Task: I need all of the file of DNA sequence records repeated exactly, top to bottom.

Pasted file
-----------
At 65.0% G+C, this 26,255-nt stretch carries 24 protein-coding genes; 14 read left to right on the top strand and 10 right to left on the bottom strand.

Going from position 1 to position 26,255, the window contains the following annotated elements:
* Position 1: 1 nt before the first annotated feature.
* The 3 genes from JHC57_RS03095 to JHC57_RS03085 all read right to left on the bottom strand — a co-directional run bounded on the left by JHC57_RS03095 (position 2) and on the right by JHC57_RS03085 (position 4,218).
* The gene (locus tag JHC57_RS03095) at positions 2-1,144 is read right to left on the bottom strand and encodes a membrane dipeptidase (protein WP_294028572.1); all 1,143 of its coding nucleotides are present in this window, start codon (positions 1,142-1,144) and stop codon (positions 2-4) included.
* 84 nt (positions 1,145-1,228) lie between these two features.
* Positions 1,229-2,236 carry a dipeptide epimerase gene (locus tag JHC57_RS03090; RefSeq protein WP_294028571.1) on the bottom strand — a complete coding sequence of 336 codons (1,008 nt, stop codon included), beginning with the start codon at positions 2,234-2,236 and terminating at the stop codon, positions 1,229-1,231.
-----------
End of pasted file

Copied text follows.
At 65.0% G+C, this 26,255-nt stretch carries 24 protein-coding genes; 14 read left to right on the top strand and 10 right to left on the bottom strand.

Going from position 1 to position 26,255, the window contains the following annotated elements:
* Position 1: 1 nt before the first annotated feature.
* The 3 genes from JHC57_RS03095 to JHC57_RS03085 all read right to left on the bottom strand — a co-directional run bounded on the left by JHC57_RS03095 (position 2) and on the right by JHC57_RS03085 (position 4,218).
* The gene (locus tag JHC57_RS03095) at positions 2-1,144 is read right to left on the bottom strand and encodes a membrane dipeptidase (protein WP_294028572.1); all 1,143 of its coding nucleotides are present in this window, start codon (positions 1,142-1,144) and stop codon (positions 2-4) included.
* 84 nt (positions 1,145-1,228) lie between these two features.
* Positions 1,229-2,236 carry a dipeptide epimerase gene (locus tag JHC57_RS03090; RefSeq protein WP_294028571.1) on the bottom strand — a complete coding sequence of 336 codons (1,008 nt, stop codon included), beginning with the start codon at positions 2,234-2,236 and terminating at the stop codon, positions 1,229-1,231.